Just as your web browser offers to remember and fill in your passwords for you, there’s a password completing browser extension that criminals can use to makes life easier for them when taking advantage of your stolen passwords.
3. Asking You For Your Password (And You Giving It To Them!)
Phishing is an attack where criminals send you an email or SMS text message pretending to be someone else. Typically a company, organisation, friend, or some authority figure that would convince you to do as they say. The message will contain a link to a website asking you to log in, or it could include an attachment. The attachment will then take you to a website, again asking you to log in, or it will run something harmful on your device which could allow it to steal your personal data, including passwords.
Linking to a login form is the most common. It’s surprising how many people still fall for phishing emails today, but phishing emails are often well written and designed specifically to invoke an emotional response in the reader. Emotions overpower logic and reason. People do strange things in a panic.
What Can We Do To Fight Back?
Here are a few things we can do to defend against password theft.
Use Multi-Factor Authentication
Multi-Factor Authentication, or MFA for short, is the use of something in addition to your password to prove that you are who you say you are. In order for multi-factor you need to use a combination of two or more of the following:
- Something you know (your password)
- Something you have (your smartphone)
- Something you are (your fingerprint)
Smartphone apps or SMS text messages are the most commonly used form of the second factor. While it is possible to bypass MFA protected logins that use SMS messages, it takes a lot more effort and involves contacting your mobile phone provider and convincing them that you’ve lost your phone. Without a second authentication factor, as soon as someone has your password, they’re in and your account has been hacked.
Use Strong Passwords
The stronger your password is, the harder it is to guess. Google recommends:
“Long passwords are stronger, so make your password at least 8 characters long. These tips can help you create longer passwords that are easier to remember. Try to use:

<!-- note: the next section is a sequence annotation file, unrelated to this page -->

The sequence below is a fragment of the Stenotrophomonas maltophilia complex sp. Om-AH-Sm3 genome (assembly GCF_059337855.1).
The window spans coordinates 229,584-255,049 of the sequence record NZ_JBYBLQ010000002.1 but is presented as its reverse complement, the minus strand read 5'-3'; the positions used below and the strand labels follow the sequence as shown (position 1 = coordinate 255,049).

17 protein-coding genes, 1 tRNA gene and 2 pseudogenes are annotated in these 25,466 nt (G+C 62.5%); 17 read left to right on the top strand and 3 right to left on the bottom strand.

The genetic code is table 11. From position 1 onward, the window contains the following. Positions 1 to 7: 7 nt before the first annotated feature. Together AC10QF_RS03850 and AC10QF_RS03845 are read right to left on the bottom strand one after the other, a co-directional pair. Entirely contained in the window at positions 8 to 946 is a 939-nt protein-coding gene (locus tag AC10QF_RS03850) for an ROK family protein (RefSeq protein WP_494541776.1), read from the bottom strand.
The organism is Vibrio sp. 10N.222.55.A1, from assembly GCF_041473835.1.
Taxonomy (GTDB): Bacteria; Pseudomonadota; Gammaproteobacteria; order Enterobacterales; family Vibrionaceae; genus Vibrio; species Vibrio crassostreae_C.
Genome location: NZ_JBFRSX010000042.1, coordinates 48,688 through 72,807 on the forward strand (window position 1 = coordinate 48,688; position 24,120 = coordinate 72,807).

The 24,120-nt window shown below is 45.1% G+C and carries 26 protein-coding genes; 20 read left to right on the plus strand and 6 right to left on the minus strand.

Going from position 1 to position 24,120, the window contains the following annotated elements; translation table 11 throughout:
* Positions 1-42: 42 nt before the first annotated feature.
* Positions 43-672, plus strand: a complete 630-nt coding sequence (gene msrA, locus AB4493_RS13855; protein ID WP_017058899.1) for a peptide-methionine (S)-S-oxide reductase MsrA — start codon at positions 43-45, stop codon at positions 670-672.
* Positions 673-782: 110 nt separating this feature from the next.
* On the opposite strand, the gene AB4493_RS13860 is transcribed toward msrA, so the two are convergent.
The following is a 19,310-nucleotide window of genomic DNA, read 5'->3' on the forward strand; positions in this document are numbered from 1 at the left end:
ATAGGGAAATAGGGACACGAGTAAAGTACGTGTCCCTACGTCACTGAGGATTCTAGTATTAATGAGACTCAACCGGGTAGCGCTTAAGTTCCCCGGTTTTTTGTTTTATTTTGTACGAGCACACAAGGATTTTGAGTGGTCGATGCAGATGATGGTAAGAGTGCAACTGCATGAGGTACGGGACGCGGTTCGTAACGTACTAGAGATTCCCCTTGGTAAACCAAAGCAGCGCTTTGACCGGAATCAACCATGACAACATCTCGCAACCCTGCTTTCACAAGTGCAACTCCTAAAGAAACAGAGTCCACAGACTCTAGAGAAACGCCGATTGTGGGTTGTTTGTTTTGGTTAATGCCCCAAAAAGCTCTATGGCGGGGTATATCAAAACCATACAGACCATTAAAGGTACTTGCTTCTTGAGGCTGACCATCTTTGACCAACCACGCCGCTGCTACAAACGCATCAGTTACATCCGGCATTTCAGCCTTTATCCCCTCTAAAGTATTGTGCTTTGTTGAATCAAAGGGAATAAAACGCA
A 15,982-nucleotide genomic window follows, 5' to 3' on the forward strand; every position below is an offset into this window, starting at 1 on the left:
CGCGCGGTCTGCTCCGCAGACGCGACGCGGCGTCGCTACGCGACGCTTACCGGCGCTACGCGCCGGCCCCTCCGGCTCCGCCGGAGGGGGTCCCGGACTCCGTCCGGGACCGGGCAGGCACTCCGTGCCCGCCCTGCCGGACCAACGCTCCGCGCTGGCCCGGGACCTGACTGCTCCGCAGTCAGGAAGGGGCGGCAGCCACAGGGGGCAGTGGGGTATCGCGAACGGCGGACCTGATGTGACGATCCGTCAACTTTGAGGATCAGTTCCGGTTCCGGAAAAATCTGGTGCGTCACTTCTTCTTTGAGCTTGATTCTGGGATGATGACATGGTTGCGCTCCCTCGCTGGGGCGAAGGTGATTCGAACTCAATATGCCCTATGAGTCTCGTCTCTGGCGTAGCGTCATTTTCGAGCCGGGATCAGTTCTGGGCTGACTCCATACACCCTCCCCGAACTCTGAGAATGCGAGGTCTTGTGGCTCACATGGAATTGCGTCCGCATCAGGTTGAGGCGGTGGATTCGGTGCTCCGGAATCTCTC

- A lyric from a song or poem
- A meaningful quote from a movie or speech
- A passage from a book
- A series of words that are meaningful to you
- An abbreviation: Make a password from the first letter of each word in a sentence”
Use Different Passwords on Every Website
As shown in the 1.4 billion usernames and password list, as soon as one website is hacked, any other accounts on other websites you use with the same username and password are vulnerable to a takeover by a hacker.
We’ve all done it in the past, including me. We pick a handful of memorable passwords and use them across a range of sites. If you ever forget which one you’ve used you can always try them all until you get in. Eventually, it works. This is what hackers do too.
Use a different password on every website. That way, if your password ever gets leaked, it won’t be usable on any other website. As a bonus, if you know which site a password was used on, you’ll know which site’s have been hacked when your passwords do become public.
Use a Password Manager
Let’s be realistic… Having a separate password for every account is unmanageable for most of us. We can’t remember that many unique password combinations. Instead, use a password manager to store unique, strong passwords for all of your accounts.
Modern web browsers have password managers built-in. Companies like 1Password, LastPass, and Dashlane all offer free or paid-for alternatives. There are many options out there and you’re free to choose whichever you prefer. But please, use one and you’ll only need to remember one, very, very strong password to keep all your accounts safe.